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Jewish Journal

A Single Problem

by Amy Klein

February 13, 2003 | 7:00 pm

Look, I know you're busy. What with the spouse, the children, the job, the synagogue, the gym, the board meetings, the dinners -- it's hard to find a moment in your day, your week, your month, your life.  But allow me a moment of your time to point your attention to an issue maybe you haven't thought about in awhile: Singles.

Specifically, Jewish singles. Jewish communal life is structured so that you probably don't associate much with this sector of society, and therefore, you don't think about it much; not out of malice, but hey, there's only so many issues to which one can devote one's heart.

Maybe you believe singles are not your problem (something that you could thankfully stop thinking about once you got married) but if you've ever found yourself asking the following questions --

1) Why is my child moving to the East Coast?

2) What can we do about the intermarriage problem?

3) How can we involve younger people in philanthropy/community/activism? 

-- then you have inadvertently been thinking about one of the biggest unspoken issues facing the Jewish community today.

Consider this: 30 percent of Jewish households contain one person, (compared to 26 percent in the general population), according to 2002 National Jewish Population Survey. Singles now represent a significant sector of the Jewish population. Much like the coveted 18-25-year-old demographic audience TV advertisers are always seeking, Jewish singles should be should be the prime target of all Jewish communities. Yet, for some reason it's not. We're not.

You know how it goes: there are certain specific events devoted to singles (those reviled "singles events"), but for the most part, the Jewish community is segregated. Synagogues, on both the East and West Coasts, are either/or: You attend Friday Night Live/B'nai Jeshrun/Lincoln Square until you get married, and then, you self-segregate, moving yourself off to the Valley/New Jersey (insert suburb here). Outta sight, outta mind.

It's no secret that Jewish communal life is geared toward families. But the world today is comprised more of the nontraditional family, and it's time the community caught up. It's more than just the singles. It's the childless couples, the divorced parents, the single-parent families. An unmarried woman from my synagogue in Brooklyn -- the one your parents always warned you about turning into ("Look at X, such a shame") -- admitted that one of the reasons she adopted a child was to gain acceptance in the community. She said that it's much easier to invite a mother and daughter to Shabbat lunch than it is to have a 40-something year old woman on her own.

Many people on their own shy away from belonging to synagogues and organizations because they feel like they don't fit in. Yes, there are efforts by rabbis and educators and institutions in this city. But not enough. Many singles achieve their prime connection to Judaism through the Internet: JDate, Frumster, Jewish Cafe -- you name it -- these Web sites are so popular precisely because they fill a void, creating the community that single Jews often lack.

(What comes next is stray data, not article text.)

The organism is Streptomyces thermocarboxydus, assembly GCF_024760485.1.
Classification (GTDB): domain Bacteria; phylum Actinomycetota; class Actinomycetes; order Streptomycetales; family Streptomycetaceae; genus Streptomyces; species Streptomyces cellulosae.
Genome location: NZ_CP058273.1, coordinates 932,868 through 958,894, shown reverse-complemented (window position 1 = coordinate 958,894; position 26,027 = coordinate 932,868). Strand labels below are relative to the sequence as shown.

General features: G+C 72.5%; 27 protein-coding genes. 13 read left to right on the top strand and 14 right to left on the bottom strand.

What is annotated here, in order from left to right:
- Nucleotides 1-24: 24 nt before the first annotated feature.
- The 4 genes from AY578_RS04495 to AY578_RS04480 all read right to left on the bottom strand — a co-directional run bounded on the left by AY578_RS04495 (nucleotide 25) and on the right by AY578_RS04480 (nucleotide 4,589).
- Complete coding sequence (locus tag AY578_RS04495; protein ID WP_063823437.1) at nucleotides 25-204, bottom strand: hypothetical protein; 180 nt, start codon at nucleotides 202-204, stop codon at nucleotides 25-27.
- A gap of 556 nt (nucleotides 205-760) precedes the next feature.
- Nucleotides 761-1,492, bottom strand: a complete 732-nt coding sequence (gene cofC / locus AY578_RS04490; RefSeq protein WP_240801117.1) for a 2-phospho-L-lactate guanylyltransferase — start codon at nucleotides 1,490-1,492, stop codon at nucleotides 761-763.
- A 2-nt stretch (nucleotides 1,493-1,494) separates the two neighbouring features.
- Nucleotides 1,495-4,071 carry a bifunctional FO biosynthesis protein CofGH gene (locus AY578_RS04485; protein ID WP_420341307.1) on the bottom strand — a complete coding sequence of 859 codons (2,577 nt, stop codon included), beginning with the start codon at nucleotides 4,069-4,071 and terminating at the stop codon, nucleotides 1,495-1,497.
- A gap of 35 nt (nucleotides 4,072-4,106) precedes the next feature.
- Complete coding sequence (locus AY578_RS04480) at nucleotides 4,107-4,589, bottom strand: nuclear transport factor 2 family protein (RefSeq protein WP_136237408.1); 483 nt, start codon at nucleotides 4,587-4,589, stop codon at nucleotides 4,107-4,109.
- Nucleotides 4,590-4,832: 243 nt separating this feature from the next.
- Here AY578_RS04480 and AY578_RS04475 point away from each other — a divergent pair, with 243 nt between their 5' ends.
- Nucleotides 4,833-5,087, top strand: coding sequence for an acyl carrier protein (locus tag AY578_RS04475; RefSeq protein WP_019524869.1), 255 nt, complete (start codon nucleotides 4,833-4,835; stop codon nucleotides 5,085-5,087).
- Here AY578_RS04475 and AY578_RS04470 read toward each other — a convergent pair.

But there's a problem with these types of communities, and with these types of events that only serve the singles community. For example, the outreach organization Aish HaTorah recently debated closing down its innovative "Speeddating" program -- where single Jews meet other at seven-minute musical chairs-like parties -- because some felt it wasn't modest enough, simply serving as a matchmaking event. For now, the program is remaining open, but the debate highlights a problem for so many singles events/young leadership events, regardless of the religious level of the sponsoring organization: they often lack content. What good is a party -- even if the proceeds go to a good cause -- if you can't hook attendees into getting involved in something more than finding a husband? 

Matrimony cannot be the only goal of an event, or even a community, even one built so strongly on family values.

Today is Valentine's Day, which although is not at all a Jewish holiday (see Tu B'Av -- this year on Aug. 13 -- for our version of a love fest) it is an extremely hard one to ignore, especially if you're in the business of looking for a mate. The Hallmark blitz reminds many people that they are alone, and in the Jewish community, I'm not sure it has to be that way: single or not, every Jew should be made to feel welcome in the community.

Perhaps our tradition does not prepare us  for dealing with non-traditional families, but our future must.

"Making Shabbat dinner, going to synagogue, celebrating the holidays --they're not impossible to do alone," a recent singles' columnist wrote in this paper, "but they're much much easier when you have a partner." 

Community is a tremendous resource: it provides sustenance, faith, joy, comfort, companionship, love, connectedness and continuity. Should it be denied to the people who need it most?  

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